A new national plant translocation database could be on the horizon, after researchers gathered to map out the sources of existing translocation data at
a recent workshop.
“The number of translocations on record came as a bit of a surprise – I didn’t think there would be so many,” says Dr David Coates from WA’s Department of Parks and Wildlife, who leads the TSR Hub’s Threatened plant reintroduction and relocation project.
“After sending out a preliminary spreadsheet, we received records of approximately 230 plant translocations. Some of these may be duplicates, but we suspect that the number may double as we work through the grey literature.”
According to the preliminary tally, up to half of the plant translocations have taken place in Western Australia.
Dr Coates, who is based at the West Australian Department of Parks and Wildlife says the uncertainty surrounding the true number of translocations and varying degrees of data quality highlights the need for a co-ordinated national database.
“There’s a lot of data to manage and a lot of organisations working on translocation projects including government departments, NGO’s and community groups. The data these organisations collect can vary in terms of scale and quality, so we need to determine what’s readily available, as well as the data-fields we would like to see included in future projects.”
Workshop participants also spent some time reviewing the criteria for measuring translocation success.
“There are a number of stages or levels that might indicate success – establishment, flowering and seeding but the ultimate measure remains a viable self-sustaining population. That is difficult to determine without high-quality data,” says Dr Coates.
“We can use molecular markers to compare the genetic diversity of translocated and source populations. Accurate data allows us to analyse population viability, observe population trends and model them.”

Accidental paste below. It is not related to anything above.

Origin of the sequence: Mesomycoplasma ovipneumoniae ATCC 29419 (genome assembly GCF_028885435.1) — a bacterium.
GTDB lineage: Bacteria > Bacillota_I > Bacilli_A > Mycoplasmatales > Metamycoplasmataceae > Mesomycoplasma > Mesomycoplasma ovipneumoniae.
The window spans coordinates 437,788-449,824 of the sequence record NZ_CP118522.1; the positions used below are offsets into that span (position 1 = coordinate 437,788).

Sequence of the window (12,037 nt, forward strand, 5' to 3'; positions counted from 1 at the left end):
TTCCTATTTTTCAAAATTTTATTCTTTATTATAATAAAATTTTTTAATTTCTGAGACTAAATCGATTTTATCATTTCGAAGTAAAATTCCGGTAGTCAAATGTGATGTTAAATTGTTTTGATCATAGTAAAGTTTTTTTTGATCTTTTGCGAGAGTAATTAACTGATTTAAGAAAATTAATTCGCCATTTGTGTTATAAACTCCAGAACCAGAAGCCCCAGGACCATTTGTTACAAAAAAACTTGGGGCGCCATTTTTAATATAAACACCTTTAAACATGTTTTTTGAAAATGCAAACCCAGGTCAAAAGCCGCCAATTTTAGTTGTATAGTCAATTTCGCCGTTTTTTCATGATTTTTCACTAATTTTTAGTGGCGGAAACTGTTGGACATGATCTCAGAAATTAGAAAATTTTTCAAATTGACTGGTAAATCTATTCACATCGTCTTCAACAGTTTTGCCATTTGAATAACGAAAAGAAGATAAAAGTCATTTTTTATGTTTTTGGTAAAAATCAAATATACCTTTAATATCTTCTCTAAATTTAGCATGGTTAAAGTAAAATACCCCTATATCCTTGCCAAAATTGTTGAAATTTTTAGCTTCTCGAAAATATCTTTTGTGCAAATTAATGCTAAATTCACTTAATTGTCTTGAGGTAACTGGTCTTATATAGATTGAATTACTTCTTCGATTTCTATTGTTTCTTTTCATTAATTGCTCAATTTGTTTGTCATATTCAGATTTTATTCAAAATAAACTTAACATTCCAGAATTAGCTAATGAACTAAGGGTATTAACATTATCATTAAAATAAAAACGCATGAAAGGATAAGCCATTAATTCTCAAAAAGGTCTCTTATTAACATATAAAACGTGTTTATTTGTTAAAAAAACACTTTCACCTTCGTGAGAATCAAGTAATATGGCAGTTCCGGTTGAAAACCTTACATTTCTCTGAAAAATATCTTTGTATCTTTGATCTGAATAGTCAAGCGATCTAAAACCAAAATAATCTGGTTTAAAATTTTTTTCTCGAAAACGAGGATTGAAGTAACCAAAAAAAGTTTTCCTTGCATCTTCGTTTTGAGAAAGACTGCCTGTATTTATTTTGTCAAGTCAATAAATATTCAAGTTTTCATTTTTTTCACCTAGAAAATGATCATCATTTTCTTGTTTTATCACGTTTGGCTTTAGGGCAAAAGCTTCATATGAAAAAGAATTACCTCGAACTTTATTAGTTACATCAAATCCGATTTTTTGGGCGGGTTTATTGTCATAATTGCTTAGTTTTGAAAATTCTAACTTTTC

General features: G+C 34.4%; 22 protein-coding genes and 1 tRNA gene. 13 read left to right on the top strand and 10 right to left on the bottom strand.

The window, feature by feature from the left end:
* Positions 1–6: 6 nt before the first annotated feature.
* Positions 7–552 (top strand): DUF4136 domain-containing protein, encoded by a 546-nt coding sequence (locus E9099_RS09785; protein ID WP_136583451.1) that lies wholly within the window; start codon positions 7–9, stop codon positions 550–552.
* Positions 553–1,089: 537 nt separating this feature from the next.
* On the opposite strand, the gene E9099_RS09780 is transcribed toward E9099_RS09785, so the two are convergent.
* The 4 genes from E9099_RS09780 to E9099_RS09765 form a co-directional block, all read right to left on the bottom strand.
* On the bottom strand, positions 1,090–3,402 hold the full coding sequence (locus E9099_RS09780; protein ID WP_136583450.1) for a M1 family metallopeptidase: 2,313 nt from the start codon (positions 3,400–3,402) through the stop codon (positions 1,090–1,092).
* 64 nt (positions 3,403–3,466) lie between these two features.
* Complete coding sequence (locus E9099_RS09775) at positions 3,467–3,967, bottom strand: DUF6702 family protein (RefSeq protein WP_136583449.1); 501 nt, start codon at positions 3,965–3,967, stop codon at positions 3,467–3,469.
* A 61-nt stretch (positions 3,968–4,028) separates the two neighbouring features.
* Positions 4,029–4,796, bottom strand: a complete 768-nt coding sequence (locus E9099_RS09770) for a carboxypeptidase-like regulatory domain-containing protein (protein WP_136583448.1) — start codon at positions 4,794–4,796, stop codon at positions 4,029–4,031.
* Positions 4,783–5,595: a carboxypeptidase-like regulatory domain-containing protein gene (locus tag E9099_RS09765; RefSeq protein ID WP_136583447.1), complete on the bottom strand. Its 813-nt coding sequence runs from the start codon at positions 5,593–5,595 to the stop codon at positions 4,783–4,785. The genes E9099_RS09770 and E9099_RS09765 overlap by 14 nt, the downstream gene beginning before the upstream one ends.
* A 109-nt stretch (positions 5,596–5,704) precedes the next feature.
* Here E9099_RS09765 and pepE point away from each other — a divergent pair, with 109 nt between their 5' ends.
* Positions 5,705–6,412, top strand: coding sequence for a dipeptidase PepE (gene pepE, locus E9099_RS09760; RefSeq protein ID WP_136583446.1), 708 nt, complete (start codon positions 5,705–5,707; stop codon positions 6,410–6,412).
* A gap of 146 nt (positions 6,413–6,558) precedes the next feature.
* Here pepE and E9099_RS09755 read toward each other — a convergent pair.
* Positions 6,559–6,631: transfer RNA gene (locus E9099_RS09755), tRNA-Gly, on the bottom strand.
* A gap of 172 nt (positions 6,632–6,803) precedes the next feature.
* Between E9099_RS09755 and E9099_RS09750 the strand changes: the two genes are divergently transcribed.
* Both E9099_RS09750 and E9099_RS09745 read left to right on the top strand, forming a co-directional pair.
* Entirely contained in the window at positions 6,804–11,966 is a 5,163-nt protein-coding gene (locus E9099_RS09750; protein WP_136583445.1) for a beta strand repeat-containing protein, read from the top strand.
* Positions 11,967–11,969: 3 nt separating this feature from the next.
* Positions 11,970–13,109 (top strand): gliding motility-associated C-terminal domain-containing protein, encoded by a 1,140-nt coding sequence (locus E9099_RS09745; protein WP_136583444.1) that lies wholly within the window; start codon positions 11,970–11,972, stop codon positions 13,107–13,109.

Plans for a new edition of the Guidelines for Translocation of Threatened Plants in Australia, in collaboration with the Australian Network for Plant Conservation Inc, were also discussed.
“The existing Guidelines have covered the most important topics very well, but we would like to update some of the existing examples and provide new case studies.”
Image: banksia fuscobractea by Andrew Crawford from WA's Department of Parks and Wildlife
We are receiving an additional $2 million to deliver science to support wildlife and habitat recovery efforts following Australia’s bushfire crisis. The rapid rollout of work now faces the added and acute challenge of COVID-19.
Predation by cats is a key threat to at least 123 threatened species in Australia. Better understanding and reducing the impact of feral cats on susceptible wildlife has been a major area of research for the hub.
One of the post-fire challenges to population recovery that many native species will face is increased risk of predation, including by introduced foxes and cats.
Chief Science Officer John Kanowski and Regional Ecologist SW Michael Smith from the Australian Wildlife Conservancy discuss the far-reaching work their team is doing to protect vulnerable mammals from introduced predators.
Oliver Tester from the Office of the Threatened Species Commissioner tells us about the Australian Government’s action on feral cats.